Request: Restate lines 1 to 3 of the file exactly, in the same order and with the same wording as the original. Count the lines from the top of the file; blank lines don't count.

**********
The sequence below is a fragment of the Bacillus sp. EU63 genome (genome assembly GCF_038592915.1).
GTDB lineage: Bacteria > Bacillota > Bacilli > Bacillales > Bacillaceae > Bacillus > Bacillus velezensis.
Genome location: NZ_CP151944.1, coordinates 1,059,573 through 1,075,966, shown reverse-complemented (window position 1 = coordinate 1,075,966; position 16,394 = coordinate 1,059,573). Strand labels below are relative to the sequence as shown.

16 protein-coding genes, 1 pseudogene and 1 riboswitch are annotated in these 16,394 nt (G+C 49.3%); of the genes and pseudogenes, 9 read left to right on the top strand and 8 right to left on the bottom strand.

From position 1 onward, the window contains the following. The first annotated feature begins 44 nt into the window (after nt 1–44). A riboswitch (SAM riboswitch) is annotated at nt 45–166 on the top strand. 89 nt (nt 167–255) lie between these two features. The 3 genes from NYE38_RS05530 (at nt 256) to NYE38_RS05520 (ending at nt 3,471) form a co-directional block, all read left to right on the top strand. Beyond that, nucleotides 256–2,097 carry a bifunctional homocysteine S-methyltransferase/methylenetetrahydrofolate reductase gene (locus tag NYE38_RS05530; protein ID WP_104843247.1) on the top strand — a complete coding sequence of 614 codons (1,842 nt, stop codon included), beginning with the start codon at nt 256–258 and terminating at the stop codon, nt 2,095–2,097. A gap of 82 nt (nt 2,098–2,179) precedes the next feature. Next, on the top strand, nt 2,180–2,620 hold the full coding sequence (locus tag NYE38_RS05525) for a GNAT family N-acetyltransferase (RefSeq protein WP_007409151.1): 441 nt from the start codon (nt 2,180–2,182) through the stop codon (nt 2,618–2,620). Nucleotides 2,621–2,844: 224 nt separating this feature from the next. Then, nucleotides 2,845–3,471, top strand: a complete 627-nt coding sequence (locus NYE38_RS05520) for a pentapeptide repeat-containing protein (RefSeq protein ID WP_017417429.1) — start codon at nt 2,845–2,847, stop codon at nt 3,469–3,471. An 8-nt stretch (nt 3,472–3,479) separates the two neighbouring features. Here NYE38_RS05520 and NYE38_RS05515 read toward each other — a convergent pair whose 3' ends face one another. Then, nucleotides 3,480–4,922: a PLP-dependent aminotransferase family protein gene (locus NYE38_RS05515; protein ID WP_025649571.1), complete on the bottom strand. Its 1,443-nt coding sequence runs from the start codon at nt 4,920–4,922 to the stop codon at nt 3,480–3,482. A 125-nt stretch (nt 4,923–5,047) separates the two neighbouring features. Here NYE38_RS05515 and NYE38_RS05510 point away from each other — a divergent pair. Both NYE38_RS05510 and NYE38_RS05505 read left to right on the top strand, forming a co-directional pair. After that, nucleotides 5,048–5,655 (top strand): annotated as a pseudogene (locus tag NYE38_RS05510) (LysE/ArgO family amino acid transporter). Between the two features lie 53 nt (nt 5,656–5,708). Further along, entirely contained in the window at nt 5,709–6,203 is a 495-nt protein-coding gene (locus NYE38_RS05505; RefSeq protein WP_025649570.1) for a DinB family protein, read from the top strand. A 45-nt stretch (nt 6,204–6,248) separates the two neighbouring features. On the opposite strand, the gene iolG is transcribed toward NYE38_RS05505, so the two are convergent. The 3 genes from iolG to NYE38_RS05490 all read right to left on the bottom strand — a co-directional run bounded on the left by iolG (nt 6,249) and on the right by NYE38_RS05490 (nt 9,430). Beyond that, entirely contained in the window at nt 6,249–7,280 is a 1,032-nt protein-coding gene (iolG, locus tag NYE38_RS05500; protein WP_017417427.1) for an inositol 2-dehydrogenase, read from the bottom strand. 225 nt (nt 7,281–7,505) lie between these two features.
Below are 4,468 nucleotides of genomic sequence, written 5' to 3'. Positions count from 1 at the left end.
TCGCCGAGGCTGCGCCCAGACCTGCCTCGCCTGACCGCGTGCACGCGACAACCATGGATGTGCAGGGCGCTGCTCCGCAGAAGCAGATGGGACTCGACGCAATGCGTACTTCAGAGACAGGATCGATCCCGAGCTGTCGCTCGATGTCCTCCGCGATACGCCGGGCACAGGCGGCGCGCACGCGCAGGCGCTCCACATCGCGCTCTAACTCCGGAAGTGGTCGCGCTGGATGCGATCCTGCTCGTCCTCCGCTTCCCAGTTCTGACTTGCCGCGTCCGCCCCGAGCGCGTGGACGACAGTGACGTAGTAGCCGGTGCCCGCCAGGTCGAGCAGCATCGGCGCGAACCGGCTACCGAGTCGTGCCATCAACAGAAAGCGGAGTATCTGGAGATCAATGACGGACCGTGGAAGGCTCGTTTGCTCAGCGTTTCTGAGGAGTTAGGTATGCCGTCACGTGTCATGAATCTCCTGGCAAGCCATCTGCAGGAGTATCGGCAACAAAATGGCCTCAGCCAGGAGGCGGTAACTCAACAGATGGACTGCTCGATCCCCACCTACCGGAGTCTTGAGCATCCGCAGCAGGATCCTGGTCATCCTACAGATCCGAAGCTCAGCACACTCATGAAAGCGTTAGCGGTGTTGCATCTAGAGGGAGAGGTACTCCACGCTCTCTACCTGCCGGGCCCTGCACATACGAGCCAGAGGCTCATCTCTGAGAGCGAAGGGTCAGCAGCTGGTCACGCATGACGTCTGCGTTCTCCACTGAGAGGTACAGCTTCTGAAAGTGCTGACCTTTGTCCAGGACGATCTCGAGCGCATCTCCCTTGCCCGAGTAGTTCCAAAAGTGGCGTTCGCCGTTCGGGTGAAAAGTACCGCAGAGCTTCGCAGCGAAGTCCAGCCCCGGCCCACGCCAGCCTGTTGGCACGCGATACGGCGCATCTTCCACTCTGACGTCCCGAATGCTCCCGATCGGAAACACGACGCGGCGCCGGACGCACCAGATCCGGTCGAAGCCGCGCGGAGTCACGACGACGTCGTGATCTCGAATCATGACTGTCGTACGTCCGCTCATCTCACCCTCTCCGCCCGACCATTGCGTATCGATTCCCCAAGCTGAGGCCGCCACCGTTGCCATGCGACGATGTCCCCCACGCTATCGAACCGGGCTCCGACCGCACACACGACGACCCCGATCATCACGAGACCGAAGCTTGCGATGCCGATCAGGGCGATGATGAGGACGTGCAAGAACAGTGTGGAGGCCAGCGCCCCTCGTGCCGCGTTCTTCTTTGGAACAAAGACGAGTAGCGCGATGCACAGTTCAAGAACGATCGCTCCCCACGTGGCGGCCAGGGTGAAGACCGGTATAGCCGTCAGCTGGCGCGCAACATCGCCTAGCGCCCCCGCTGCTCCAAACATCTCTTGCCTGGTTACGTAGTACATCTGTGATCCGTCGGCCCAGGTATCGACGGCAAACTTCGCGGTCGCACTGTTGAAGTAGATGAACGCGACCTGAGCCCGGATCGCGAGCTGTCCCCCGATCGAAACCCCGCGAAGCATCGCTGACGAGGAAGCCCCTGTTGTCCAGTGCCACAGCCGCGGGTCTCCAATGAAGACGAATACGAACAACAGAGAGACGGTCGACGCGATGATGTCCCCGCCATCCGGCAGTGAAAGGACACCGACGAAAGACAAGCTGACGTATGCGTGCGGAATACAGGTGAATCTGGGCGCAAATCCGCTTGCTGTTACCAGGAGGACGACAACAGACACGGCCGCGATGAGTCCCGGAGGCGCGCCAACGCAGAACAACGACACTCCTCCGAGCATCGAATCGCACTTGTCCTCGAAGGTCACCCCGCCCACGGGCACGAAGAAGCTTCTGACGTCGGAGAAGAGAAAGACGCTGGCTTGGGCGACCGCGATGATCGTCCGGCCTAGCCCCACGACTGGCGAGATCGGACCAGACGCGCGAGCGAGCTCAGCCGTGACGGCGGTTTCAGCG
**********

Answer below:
The sequence below is a fragment of the Bacillus sp. EU63 genome (genome assembly GCF_038592915.1).
GTDB lineage: Bacteria > Bacillota > Bacilli > Bacillales > Bacillaceae > Bacillus > Bacillus velezensis.
Genome location: NZ_CP151944.1, coordinates 1,059,573 through 1,075,966, shown reverse-complemented (window position 1 = coordinate 1,075,966; position 16,394 = coordinate 1,059,573). Strand labels below are relative to the sequence as shown.